The revival of the ancient Olympics attracted athletes from 14 nations, with the largest delegations coming from Greece, Germany and France.
The first Olympic medal to be awarded in more than 1,500 years was won on April 6 when America's James Connolly won the triple jump.
Harvard University student Connolly, who also finished second in the high jump and third in the long jump, had left the USA on a cargo ship and travelled the rest of the way by train.
All of the 43 event winners received a silver medal and a crown of olive branches but the one discipline the Greeks wanted victory in was the marathon, because of its historical significance.
Leaving the city of Marathon, Spiridon Louis took the lead four kilometres from the finish line and, to the great joy of the 100,000 spectators, won the race by more than seven minutes.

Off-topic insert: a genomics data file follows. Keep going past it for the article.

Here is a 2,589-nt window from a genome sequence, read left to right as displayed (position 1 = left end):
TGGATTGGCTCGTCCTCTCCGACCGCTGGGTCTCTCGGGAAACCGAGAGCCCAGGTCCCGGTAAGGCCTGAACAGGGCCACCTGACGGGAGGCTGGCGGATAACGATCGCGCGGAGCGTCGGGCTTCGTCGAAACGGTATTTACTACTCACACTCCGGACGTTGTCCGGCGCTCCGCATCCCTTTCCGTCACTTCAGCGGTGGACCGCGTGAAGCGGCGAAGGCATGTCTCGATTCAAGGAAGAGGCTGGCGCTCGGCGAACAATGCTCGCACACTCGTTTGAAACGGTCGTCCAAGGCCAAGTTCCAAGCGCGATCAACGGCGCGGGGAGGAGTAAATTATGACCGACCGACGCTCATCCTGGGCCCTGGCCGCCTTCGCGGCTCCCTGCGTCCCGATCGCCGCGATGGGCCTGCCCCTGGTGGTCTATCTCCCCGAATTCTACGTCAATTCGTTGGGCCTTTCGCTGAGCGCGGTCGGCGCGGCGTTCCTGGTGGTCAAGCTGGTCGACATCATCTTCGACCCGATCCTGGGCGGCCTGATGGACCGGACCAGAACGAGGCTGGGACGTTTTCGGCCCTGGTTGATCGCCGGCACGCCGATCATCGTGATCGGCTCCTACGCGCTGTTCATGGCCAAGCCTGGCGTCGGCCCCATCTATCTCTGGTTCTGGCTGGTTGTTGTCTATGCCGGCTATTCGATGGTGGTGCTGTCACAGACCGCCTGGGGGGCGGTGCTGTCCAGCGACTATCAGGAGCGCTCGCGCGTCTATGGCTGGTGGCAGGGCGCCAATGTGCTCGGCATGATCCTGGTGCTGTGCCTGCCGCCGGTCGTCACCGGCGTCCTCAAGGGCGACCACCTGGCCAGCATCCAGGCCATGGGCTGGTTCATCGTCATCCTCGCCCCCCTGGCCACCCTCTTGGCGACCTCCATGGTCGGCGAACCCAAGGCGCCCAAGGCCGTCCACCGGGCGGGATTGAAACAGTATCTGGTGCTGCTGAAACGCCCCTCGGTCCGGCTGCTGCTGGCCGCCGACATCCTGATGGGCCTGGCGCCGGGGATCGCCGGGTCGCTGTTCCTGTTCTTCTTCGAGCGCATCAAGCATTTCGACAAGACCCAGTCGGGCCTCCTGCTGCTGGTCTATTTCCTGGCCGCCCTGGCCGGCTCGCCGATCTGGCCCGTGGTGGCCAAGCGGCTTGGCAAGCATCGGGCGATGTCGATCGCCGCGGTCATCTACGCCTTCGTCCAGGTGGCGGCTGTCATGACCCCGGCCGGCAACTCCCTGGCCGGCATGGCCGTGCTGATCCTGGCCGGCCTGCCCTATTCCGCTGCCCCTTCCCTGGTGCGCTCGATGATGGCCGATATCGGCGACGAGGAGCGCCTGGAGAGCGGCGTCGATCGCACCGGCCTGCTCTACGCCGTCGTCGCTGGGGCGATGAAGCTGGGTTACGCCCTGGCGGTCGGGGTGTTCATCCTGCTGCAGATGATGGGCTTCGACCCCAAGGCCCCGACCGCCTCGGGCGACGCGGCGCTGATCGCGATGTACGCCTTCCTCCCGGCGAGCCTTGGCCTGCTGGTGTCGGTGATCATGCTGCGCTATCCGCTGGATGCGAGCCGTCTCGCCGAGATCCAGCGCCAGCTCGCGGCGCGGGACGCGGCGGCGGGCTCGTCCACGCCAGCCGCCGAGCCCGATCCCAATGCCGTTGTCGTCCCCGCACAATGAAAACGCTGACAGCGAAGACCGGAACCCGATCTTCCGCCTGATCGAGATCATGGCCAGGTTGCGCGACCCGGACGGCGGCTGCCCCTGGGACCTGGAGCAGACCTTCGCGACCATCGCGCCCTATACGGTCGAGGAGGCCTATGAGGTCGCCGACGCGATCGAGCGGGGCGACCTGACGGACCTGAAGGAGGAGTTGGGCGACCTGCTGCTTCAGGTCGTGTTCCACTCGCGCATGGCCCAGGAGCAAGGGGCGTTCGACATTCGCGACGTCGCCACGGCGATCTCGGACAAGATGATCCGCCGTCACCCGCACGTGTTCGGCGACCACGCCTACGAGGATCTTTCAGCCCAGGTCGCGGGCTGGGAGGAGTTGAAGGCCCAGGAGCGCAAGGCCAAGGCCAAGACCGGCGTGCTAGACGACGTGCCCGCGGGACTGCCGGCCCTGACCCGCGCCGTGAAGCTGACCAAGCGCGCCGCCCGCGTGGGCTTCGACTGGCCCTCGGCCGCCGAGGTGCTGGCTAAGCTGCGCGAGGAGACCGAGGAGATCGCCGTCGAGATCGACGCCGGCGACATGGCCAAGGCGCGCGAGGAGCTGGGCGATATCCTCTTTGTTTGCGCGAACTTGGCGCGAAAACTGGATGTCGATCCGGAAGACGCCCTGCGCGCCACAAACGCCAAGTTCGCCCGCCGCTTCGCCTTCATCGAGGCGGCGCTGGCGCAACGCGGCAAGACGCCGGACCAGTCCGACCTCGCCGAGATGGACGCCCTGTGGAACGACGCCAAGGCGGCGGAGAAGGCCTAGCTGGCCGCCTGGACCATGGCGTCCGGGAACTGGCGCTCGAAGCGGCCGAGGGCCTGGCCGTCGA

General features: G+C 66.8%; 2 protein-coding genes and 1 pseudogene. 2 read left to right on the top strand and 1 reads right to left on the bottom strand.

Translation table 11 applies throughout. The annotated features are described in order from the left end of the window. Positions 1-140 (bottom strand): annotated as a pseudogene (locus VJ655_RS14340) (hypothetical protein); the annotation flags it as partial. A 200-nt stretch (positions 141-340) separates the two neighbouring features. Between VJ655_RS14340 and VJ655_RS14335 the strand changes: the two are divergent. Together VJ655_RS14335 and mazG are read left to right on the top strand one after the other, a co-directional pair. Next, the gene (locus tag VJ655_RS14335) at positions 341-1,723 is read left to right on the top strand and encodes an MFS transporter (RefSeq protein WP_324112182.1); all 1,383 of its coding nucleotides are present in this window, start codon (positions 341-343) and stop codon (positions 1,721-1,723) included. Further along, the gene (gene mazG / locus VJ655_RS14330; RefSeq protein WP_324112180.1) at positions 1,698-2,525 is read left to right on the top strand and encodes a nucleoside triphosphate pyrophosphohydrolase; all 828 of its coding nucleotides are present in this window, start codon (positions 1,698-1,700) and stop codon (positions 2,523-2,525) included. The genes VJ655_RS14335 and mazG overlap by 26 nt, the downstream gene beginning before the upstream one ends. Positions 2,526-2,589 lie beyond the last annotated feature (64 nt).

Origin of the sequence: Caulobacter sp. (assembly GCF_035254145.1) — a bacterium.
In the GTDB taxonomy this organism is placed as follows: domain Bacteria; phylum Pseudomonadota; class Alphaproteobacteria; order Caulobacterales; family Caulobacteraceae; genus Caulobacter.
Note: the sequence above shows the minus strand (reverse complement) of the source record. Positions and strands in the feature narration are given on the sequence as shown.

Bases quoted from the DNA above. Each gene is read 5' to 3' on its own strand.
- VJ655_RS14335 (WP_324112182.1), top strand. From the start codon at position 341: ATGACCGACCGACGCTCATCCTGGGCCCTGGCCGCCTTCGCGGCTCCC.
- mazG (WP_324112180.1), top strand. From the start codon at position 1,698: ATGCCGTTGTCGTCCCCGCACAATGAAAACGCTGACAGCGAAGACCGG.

Hungarian swimmer Alfréd Hajos won the 100m and the 1,200m events and, after the longer event - when swimmers were transported by boat out to sea and left to swim back to shore alone, said of the cold water: "My will to live completely overcame my desire to win."
Britain's first champions of the modern Olympics were John Boland, who claimed victory in the men's tennis singles, and Launceston Elliot, in weightlifting.
DOB: 17/5/1956 Event: Boxing Medals: 1 gold Flag: USA
A week into the Games of the XXX Olympiad, Richard Moore brings us his half-way highs and lows
Linford Christie sprinted to 100m gold for Britain at an Olympic Games best remembered for America's basketball dream team.